As for blogs, I'll give two examples from very popular blogs by academics, one from the right and one from the left. Late Friday night, Jim Lindgren of the Volokh conspiracy called her position a "ridiculous and embarrassing approach to creationism". Remember that all Palin said she supported was a discussion of it in class alongside the evolution curriculum if students happen to raise the issue. (And he didn't take his comment back once a commenter pressed him on his inaccurate assumption. He just said what he'd thought her position was and then asked if it was something else, when commenters had already pointed out that it was something else.) [Update: It took him over a week, but Lindgren has taken it back in an excellent, balanced post on the issue.]

On Sunday, Brian Leiter called her an ignorant yahoo and then supported this by referring to her "fondness for creationism". I don't recommend calling someone ignorant if you don't have your own facts straight. I haven't seen any indication anywhere that she has a positive or negative attitude toward creationism itself (in fact she refuses to answer the question), just that she doesn't mind if kids are allowed to discuss it in a classroom led by a science teacher who knows the issues well. I would expect most people who dislike creationism would like that to be allowable so they could be free to criticize it. It's not a crazy position at all and certainly indicates no indication of fondness for creationism.

I do want to give kudos to Dave G at Race42008 for getting it right, and he got it right as early as Saturday morning, after a couple of the mainstream news stories were out but before several others appeared. All he had to do, though, was look at the article and read what she said. So I shouldn't give him too high a level of praise for doing what any reporter or blogger should do before publishing a piece that attributes a view to someone.

The other place this has been an issue is in Wikipedia. As soon as I heard that she was going to be the nominee, I went to her article to fill out my understanding of her. I knew a fair amount about her, because her name had been floated as a possible VP pick as far back as late 2006. (It's pretty crazy for the mainstream media to act as if they'd never heard of her. She's been a regular topic on the election blogs for months now among those who have been speculated as potential running mates. I've seen her name turn up as often as Romney's and Pawlenty's, and no one else comes up as often as those three.) So I knew something about her term as governor and high populaity in her state, and I knew about her decision to carry her Down Syndrome child to term. However, I didn't know all the fine-print on positions that weren't part of what she'd specifically done as governor, and this was one of them.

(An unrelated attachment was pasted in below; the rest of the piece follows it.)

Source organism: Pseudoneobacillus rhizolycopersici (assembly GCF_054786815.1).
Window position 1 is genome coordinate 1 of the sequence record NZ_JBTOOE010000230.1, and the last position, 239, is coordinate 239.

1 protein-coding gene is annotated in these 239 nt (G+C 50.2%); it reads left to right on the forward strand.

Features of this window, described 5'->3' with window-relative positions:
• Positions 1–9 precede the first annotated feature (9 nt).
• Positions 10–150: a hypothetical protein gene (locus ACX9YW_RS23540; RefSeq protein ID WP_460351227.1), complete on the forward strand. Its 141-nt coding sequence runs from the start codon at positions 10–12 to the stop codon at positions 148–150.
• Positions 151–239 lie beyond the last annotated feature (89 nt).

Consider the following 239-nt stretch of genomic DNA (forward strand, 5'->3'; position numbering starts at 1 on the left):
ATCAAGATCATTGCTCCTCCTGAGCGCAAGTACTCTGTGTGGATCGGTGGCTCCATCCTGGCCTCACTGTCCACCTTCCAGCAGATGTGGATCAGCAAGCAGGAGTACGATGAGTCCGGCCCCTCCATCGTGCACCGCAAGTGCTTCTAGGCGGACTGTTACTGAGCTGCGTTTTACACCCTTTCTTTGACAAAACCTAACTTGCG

I was surprised to see in her Wikipedia article that she advocated the teaching of both views side by side, because I had expected her to be a little more libertarian than that. Its description of her would have her requiring biology teachers to teach something that hardly any high school biology teacher actually believes. Well, I was right. That wasn't her view. I followed the link given in support, and it went to the same article from the actual time of that debate. So whoever wrote it had no excuse. They had the article that gave her actual view and either didn't read it carefully or deliberately misrepresented her view.

I edited the article to reflect her actual position a little better. Someone then created a separate article for her positions and removed my edited description from her main article. Someone else came along and saw it not there and gave the NYT misrepresentation with a link to that article. I edited it again to reflect her actual position and linked back to the original article, removing the NYT reference that adds nothing because it isn't an independent source at all. I left several notes in the discussion page to explain all this, but those got archived very quickly and are no longer on the main discussion page. The new statement later got removed again because of its presence in the positions article. But then someone added it again with something mostly ok (although I'm not entirely happy with the wording). It's been pretty annoying, to say the least.

It's shameful that something so unimposing as a willingness to allow a teacher to have an actual discussion of an issue students might raise in class can come to this level. It really makes me wonder if this is just uncarefulness and gullibility, complicated by a refusal to find actual sources, or if it's more deliberate as a way to spread the meme that this woman is extreme because of the real fear that many on the left have that her presence on the ticket will provide what McCain needs to pull ahead of Barack Obama. When people are claiming with zero evidence that her youngest son is actually the son of her daughter, I'm not sure if I can put anything past those who want to minimize McCain's benefit from choosing her.